How Thomas Edison may have contributed to the obesity epidemic

Kathleen Blanchard's picture
Artificial light and obesity: Is there a link?
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A group of University of Aberdeen scientists suggest we’re getting fatter because humans are trying to ‘beat the clock. It seems Thomas Edison’s invention of the light bulb might be contributing to the obesity epidemic and other health problems.

How ‘circadian desynchrony' could cause obesity

Writing this week in the journal "Bioessays", the researchers postulate that soaring obesity rates could be the result of a mismatch between our natural internal rhythms and the environment, known as “circadian desynchrony".

Being out of synch with the environment – staying up late, working odd hours and eating at irregular times - could have health implications that include obesity.

Dr. Cathy Wyse who works with the chronobiology research group at the University of Aberdeen said in a press release, "Electric light allowed humans to override an ancient synchronization between the rhythm of the human clock and the environment, and over the last century, daily rhythms in meal, sleep and working times have gradually disappeared from our lives."

She adds, "Studies in microbes, plants and animals have shown that synchronization of the internal clock with environmental rhythms is important for health and survival, and it is highly likely that this is true in humans as well".

Because Circadian rhythm is controlled by our genes, Wyse says it’s possible that some people are more susceptible to the negative health effects of circadian desynchrony than others.

Working and playing at odd hours disrupts brain systems

Wyse believes trying to ‘beat the clock’ by working and recreating odd hours of the day or night disrupts systems in the brain, leading to metabolic problems that in turn spawn obesity.

The obesity epidemic may not be just the result of diet and lack of physical activity. Wyse says“There are other factors involved, and circadian desynchrony is one that deserves further attention."

This isn’t the first suggestion that disruption of the human biological clock might have major health implications.

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Researchers writing in the “Endocrine Reviews"” in 2010 explain how it all works in mammals.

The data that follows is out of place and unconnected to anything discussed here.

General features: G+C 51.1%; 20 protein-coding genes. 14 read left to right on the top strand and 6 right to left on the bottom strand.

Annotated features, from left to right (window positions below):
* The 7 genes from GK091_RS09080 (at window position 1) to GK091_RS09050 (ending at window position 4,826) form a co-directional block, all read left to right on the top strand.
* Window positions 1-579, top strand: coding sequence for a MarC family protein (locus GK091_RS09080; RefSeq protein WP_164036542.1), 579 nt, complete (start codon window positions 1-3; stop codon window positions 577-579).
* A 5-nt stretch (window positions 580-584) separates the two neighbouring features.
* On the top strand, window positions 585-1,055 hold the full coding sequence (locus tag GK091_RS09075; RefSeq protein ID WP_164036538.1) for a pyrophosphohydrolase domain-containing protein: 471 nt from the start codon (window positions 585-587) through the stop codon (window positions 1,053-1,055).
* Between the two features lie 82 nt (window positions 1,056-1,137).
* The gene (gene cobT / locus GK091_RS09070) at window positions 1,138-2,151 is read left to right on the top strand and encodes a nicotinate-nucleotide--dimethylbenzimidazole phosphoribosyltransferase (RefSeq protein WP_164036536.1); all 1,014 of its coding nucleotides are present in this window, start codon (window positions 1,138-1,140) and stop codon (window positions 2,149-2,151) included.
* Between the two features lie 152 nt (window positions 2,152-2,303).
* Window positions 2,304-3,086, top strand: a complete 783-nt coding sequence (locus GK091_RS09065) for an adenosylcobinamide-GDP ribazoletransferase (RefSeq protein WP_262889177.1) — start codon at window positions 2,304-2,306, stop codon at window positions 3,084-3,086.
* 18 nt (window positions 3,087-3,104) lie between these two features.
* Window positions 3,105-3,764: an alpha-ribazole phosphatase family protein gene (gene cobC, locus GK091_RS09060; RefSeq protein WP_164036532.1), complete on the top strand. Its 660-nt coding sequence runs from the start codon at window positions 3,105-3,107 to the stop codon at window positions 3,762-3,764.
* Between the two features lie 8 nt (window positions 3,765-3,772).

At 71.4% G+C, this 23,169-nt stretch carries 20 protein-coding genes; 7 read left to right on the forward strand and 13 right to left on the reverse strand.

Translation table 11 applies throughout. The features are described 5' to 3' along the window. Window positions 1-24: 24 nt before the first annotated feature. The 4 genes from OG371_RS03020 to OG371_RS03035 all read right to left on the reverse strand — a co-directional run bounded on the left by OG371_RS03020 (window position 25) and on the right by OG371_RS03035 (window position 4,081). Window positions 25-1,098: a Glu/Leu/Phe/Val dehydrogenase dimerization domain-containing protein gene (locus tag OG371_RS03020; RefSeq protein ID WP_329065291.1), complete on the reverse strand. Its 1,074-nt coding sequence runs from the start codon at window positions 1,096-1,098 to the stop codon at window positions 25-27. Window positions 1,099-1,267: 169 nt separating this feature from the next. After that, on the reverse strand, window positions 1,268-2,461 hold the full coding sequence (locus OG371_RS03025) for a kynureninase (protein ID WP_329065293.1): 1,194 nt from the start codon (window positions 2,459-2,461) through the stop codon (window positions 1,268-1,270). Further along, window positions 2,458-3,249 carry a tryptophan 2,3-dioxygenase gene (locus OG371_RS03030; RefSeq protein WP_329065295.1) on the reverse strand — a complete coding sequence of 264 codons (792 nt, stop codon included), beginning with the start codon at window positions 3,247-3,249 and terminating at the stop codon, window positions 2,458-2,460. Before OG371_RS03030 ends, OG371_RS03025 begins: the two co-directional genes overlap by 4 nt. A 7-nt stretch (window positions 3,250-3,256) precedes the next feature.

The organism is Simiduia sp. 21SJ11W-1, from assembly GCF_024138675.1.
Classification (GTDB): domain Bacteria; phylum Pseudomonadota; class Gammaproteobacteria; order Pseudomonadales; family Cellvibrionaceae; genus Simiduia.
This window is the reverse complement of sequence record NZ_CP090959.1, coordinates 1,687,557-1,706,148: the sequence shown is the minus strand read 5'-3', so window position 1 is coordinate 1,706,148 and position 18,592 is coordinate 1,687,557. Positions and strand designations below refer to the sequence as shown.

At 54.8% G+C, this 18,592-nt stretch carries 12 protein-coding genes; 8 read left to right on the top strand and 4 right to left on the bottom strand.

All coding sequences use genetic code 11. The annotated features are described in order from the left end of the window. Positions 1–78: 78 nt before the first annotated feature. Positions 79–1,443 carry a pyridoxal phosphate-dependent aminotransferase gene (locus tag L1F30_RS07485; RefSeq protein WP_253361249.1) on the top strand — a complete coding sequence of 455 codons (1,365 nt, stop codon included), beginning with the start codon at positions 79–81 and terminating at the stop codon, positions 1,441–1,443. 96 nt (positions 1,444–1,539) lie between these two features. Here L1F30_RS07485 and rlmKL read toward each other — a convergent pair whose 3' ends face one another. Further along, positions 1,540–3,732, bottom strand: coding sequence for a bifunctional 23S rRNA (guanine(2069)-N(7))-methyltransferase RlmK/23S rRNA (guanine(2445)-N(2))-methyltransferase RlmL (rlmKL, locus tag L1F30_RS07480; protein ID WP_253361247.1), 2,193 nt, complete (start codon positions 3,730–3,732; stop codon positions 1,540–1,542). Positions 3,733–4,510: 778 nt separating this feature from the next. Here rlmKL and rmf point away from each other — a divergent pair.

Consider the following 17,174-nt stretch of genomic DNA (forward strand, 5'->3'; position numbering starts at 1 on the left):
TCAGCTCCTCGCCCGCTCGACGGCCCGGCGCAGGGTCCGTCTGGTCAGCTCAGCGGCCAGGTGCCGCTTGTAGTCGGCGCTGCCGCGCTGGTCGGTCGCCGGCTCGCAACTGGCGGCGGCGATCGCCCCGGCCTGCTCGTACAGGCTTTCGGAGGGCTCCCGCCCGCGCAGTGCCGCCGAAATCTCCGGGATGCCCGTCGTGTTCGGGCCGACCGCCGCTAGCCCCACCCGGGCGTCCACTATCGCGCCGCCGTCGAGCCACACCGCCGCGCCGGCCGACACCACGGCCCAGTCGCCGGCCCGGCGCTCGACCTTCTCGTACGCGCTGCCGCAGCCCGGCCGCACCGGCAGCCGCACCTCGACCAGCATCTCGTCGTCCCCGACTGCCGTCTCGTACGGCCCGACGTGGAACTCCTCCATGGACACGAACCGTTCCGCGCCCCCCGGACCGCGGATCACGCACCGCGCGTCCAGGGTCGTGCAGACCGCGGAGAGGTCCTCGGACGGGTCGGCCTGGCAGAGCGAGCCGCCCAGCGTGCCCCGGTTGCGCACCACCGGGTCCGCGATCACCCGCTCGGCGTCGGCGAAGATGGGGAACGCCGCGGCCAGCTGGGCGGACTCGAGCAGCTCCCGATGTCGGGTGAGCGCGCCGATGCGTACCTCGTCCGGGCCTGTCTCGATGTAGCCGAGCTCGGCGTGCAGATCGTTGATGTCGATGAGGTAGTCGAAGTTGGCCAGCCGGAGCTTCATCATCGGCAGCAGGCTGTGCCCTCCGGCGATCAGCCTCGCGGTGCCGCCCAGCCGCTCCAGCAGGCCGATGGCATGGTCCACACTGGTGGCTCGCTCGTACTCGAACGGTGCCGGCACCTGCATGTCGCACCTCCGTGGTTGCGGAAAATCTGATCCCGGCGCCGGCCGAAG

“ In mammals, the circadian clock influences nearly all aspects of physiology and behavior, including sleep-wake cycles, cardiovascular activity, endocrine system, body temperature, renal activity, physiology of the gastrointestinal tract, and hepatic metabolism.”

The authors noted that heart attacks, acute cases of congestive heart failure, hypertensive crises and asthma attacks all peak at a certain time of the day, based on epidemiological study results.

They also note the high rates of obesity, heart disease and metabolic abnormalities among shift workers whose “…normal synchrony between the light-dark cycle, sleeping, and eating is disturbed.”

They authors, in support of Wyse’s paper concluded, Indeed, disrupted biological rhythms might lead to attenuated circadian feeding rhythms, disrupted metabolism, cancer proneness, and reduced life expectancy.

Resetting your internal clock for better health

Staying healthy and avoiding obesity may mean simple lifestyle changes that should become routine.

David White, M.D., Chief Medical Officer for Philips Home Healthcare Solutions writing in the Huffington Post suggests going to sleep and awakening at the same time every day, getting exposure to plenty of bright light during the day and turning down the lights at night.

Is it possible that circadian desycnrony is making us fat? Thomas Edison may indeed have contributed to the obesity epidemic by inventing the light bulb. Circadian rhythm disruption has implications for human health that should be further explored according to the authors.

Source:
Bioessays
"Living Against the Clock; Does Loss of Daily Rhythms Cause Obesity?"
DOI: 10.1002/bies.201200067
August 30, 2012

Resource:
Endocrine Reviews
"Metabolism and Circadian Rhythms—Implications for Obesity"
doi: 10.1210/er.2009-0014
February, 2010

Image credit: Morguefile

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